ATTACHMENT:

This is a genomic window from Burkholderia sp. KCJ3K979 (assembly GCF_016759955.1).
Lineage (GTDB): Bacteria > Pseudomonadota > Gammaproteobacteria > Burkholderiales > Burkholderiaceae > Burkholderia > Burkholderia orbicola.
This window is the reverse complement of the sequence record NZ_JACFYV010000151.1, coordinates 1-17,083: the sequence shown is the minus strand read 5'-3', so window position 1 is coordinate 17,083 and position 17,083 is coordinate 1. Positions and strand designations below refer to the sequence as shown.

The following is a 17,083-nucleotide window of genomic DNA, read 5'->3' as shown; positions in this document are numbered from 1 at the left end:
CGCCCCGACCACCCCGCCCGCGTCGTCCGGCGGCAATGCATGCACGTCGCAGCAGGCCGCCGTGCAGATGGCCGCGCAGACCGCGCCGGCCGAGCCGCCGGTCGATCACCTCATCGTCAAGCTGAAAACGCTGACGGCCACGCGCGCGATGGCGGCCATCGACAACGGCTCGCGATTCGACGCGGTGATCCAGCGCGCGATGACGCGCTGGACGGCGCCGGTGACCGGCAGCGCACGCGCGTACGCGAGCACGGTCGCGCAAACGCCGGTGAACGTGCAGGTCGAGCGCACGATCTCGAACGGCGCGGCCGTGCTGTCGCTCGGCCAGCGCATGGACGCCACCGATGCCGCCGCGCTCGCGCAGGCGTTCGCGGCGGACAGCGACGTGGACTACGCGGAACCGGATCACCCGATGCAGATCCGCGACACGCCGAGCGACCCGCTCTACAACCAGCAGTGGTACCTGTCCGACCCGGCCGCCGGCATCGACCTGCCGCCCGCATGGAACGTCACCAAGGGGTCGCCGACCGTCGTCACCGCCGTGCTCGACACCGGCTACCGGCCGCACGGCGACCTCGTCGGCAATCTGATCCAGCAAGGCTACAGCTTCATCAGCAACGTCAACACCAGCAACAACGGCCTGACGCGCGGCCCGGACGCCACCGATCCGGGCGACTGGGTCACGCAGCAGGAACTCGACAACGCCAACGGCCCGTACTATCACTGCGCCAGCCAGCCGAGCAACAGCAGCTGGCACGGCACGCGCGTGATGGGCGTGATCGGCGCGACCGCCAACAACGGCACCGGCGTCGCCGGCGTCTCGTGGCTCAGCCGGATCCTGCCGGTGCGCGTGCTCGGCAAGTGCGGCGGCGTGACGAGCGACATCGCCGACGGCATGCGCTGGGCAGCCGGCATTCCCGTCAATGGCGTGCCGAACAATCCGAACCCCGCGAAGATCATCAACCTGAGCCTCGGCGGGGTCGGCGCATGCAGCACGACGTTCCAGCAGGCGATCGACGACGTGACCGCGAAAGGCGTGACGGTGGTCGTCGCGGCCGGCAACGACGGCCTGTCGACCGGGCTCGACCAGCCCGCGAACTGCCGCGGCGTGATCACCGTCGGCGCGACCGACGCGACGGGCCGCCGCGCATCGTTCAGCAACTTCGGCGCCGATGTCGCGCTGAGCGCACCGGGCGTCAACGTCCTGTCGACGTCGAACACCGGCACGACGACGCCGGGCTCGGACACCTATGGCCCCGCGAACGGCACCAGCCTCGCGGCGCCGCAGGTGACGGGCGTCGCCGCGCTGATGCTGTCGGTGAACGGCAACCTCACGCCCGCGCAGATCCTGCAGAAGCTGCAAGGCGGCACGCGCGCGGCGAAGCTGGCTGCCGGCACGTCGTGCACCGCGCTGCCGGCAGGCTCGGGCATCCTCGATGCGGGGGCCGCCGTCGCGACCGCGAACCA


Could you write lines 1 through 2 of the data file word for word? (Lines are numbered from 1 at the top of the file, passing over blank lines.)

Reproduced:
This is a genomic window from Burkholderia sp. KCJ3K979 (assembly GCF_016759955.1).
Lineage (GTDB): Bacteria > Pseudomonadota > Gammaproteobacteria > Burkholderiales > Burkholderiaceae > Burkholderia > Burkholderia orbicola.